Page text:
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In Matlab, I frequently compute power spectra using Welch's method (pwelch), which I then display on a log-log plot. The frequencies estimated by pwelch are equally spaced, yet logarithmically spaced points would be more appropriate for the log-log plot. In particular, when saving the plot to a PDF file, this results in a huge file size because of the excess of points at high frequency.

What is an effective scheme to resample (rebin) the spectrum, from linearly spaced frequencies to log-spaced frequencies? Or, what is a way to include high-resolution spectra in PDF files without generating excessively large files sizes?

The obvious thing to do is to simply use interp1:

  rate = 16384; %# sample rate (samples/sec)  
  nfft = 16384; %# number of points in the fft

  [Pxx, f] =  pwelch(detrend(data), hanning(nfft), nfft/2, nfft, rate);

  f2 = logspace(log10(f(2)), log10(f(end)), 300);
  Pxx2 = interp1(f, Pxx, f2);

  loglog(f2, sqrt(Pxx2)); 

However, this is undesirable because it does not conserve power in the spectrum. For example, if there is a big spectral line between two of the new frequency bins, it will simply be excluded from the resulting log-sampled spectrum.

To fix this, we can instead interpolate the integral of the power spectrum:

  df = f(2) - f(1);
  intPxx = cumsum(Pxx) * df;                     % integrate
  intPxx2 = interp1(f, intPxx, f2);              % interpolate
  Pxx2 = diff([0 intPxx2]) ./ diff([0 F]);       % difference

This is cute and mostly works, but the bin centers aren't quite right, and it doesn't intelligently handle the low-frequency region, where the frequency grid may become more finely sampled.

Other ideas:

  • write a function that determines the new frequency binning and then uses accumarray to do the rebinning.
  • Apply a smoothing filter to the spectrum before doing interpolation. Problem: the smoothing kernel size would have to be adaptive to the desired logarithmic smoothing.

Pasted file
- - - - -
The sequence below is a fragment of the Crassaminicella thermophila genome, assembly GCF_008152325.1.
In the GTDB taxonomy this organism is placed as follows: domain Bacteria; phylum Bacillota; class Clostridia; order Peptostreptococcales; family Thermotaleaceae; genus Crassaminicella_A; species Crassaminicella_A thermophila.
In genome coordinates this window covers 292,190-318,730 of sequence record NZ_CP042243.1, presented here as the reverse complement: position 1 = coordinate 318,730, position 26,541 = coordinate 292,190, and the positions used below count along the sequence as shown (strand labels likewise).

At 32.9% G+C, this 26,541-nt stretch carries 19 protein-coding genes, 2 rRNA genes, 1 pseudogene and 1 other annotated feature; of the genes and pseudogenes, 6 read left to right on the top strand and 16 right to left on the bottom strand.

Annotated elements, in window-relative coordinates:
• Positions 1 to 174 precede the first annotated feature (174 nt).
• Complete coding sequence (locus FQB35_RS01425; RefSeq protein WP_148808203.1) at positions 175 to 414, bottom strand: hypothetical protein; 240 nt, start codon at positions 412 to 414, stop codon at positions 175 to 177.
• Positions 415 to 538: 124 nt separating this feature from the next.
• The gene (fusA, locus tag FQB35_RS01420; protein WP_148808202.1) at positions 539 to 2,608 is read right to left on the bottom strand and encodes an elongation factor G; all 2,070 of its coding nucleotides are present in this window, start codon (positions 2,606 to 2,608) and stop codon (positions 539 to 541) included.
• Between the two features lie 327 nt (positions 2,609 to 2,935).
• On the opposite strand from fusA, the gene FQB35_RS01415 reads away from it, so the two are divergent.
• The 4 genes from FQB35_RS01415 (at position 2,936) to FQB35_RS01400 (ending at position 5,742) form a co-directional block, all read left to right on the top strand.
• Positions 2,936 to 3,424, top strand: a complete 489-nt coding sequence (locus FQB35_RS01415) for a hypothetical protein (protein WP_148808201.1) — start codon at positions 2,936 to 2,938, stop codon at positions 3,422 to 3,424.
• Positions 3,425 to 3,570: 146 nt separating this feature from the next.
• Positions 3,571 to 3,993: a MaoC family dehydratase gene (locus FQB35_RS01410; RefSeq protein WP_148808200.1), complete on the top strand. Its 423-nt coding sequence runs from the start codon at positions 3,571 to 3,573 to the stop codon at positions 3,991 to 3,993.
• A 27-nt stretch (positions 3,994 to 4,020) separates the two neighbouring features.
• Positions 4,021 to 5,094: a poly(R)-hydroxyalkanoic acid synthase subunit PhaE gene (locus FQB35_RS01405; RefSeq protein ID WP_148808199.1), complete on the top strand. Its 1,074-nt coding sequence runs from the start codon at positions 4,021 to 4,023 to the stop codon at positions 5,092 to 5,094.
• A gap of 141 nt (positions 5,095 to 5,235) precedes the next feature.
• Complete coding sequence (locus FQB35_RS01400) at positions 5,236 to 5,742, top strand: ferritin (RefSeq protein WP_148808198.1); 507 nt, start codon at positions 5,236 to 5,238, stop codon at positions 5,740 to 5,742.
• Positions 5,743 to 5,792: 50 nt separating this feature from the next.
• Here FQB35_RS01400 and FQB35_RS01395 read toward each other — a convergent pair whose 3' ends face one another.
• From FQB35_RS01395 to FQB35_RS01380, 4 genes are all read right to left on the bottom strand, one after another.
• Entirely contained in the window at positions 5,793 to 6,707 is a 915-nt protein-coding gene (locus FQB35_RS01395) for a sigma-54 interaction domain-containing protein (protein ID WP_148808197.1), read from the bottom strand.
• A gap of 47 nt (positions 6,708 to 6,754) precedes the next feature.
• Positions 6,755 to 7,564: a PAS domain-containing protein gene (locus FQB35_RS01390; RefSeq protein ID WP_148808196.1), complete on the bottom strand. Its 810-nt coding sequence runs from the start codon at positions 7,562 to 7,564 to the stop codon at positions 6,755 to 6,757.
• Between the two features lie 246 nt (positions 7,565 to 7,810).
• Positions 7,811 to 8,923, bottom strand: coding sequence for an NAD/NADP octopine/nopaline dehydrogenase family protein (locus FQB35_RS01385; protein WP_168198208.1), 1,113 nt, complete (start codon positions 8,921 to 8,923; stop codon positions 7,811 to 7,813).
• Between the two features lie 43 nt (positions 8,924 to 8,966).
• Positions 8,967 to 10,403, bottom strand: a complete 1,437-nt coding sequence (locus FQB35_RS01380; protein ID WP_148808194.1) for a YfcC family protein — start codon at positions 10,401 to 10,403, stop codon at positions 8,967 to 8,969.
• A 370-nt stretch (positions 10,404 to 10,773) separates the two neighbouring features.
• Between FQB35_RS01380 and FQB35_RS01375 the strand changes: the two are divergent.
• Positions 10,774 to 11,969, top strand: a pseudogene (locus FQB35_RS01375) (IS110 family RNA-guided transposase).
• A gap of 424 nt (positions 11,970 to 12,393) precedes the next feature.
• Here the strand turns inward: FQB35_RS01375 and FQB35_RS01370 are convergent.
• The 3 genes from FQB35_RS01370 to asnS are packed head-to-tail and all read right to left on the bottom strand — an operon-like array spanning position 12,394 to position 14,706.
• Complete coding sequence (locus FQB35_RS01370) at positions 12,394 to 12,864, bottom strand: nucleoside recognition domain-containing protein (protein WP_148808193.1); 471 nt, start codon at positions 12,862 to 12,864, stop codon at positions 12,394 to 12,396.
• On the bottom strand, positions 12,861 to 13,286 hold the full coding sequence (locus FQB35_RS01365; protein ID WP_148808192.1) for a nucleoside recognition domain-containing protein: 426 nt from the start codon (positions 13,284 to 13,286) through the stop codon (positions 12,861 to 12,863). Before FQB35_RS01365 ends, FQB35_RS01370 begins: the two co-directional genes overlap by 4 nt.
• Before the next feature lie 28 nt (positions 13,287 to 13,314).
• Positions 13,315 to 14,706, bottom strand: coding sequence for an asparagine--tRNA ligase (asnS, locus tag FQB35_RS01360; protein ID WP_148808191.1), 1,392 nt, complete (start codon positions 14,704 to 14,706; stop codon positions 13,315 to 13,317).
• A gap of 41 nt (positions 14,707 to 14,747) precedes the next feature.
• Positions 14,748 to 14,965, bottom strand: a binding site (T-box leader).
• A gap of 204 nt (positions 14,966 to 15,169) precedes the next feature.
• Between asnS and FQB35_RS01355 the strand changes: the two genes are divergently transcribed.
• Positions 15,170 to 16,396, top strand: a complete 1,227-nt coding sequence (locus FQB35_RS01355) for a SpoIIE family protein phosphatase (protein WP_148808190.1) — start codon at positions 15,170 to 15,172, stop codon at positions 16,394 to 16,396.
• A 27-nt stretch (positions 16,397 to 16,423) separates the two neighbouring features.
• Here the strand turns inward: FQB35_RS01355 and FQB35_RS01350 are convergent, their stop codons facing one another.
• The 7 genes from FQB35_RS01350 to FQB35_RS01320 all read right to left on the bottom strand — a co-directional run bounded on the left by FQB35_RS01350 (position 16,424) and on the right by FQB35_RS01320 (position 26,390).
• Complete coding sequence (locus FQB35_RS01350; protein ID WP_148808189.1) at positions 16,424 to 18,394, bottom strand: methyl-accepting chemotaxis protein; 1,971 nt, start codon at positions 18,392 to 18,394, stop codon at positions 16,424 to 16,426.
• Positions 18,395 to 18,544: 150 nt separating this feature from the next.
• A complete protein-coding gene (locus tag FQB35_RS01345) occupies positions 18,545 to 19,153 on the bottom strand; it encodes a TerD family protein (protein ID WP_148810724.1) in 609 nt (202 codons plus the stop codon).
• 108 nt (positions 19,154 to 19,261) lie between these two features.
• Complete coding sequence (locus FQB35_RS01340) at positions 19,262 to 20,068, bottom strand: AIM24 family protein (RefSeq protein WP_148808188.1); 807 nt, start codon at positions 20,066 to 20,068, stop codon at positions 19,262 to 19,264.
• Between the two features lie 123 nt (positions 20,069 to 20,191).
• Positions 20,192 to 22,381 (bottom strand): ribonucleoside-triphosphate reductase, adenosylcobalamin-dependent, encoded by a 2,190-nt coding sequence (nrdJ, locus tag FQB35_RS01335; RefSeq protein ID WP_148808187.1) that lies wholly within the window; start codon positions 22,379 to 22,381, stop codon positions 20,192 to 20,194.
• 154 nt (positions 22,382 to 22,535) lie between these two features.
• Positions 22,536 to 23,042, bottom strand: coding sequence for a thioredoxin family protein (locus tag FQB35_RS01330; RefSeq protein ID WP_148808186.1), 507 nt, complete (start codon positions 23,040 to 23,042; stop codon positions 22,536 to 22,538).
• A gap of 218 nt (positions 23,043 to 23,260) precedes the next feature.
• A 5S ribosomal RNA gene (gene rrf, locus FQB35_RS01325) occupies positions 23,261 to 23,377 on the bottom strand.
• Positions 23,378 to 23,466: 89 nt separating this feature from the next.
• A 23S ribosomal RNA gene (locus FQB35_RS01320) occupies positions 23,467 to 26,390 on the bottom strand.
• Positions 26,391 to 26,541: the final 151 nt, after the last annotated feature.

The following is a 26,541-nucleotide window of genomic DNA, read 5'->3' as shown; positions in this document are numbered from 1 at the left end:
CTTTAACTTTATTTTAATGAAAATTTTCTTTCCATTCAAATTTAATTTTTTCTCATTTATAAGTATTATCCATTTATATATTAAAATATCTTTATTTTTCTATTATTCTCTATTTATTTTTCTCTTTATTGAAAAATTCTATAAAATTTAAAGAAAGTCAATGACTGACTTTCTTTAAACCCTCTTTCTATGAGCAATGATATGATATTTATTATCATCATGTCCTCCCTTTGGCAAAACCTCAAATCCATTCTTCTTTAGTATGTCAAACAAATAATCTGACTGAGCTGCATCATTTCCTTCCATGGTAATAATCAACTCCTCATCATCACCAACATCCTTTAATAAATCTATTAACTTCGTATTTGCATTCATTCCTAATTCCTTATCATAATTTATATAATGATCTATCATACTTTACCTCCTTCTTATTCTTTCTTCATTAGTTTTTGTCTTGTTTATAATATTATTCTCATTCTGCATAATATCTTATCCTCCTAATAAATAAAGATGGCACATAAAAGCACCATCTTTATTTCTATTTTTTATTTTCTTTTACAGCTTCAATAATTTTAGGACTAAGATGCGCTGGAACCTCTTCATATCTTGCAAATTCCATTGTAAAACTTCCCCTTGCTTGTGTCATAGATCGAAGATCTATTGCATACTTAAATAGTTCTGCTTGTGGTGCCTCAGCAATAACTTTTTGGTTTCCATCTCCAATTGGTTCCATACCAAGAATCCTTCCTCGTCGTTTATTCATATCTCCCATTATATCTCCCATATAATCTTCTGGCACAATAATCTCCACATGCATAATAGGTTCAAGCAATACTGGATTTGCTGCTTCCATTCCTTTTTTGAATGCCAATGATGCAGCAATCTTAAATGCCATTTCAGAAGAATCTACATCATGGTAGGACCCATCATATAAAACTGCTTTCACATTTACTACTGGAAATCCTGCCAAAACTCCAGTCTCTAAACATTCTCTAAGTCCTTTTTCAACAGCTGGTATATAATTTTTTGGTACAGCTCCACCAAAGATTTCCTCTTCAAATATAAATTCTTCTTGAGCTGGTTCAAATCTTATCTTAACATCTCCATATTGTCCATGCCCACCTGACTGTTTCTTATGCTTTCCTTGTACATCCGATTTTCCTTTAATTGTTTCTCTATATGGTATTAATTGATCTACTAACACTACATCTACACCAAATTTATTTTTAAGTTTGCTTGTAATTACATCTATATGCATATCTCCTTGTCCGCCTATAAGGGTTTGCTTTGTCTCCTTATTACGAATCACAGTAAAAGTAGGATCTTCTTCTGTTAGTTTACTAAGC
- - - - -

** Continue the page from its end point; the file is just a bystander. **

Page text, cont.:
• The pwelch function accepts a frequency-vector argument f, in which case it computes the PSD at the desired frequencies using the Goetzel algorithm. Maybe just calling pwelch with a log-spaced frequency vector in the first place would be adequate. (Is this more or less efficient?)
  • For the PDF file-size problem: include a bitmap image of the spectrum (seems kludgy--I want nice vector graphics!);
  • or perhaps display a region (polygon/confidence interval) instead of simply a segmented line to indicate the spectrum.
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I would let it do the work for me and give it the frequencies from the start. The doc states the freqs you specify will be rounded to the nearest DFT bin. That shouldn't be a problem since you are using the results to plot. If you are concerned about the runtime, I'd just try it and time it.

If you want to rebin it yourself, I think you're better off just writing your own function to do the integration over each of your new bins. If you want to make your life easier, you can do what they do and make sure your log bins share boundaries with your linear ones.

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The problem with this approach is that the number of averages is set by the lowest-frequency (highest-resolution) bin. We get fewer points at high frequency (as desired), but we don't get the advantage of more averages at higher frequency. – nibot Apr 18 '12 at 12:41
up vote 0 down vote accepted

Solution found: http://dsp.stackexchange.com/a/2098/64

Briefly, one solution to this problem is to perform Welch's method with a frequency-dependent transform length. The above link is to a dsp.SE answer containing a paper citation and sample implementation. A disadvantage of this technique is that you can't use the FFT, but because the number of DFT points being computed is greatly reduced, this is not a severe problem.

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If you want to resample an FFT at a variable rate (logarithmically), then the smoothing or low pass filter kernel will need to be variable width as well to avoid aliasing (loss of sample points). Just use a different width Sync interpolation kernel for each plot point (Sync width approximately the reciprocal of the local sampling rate).

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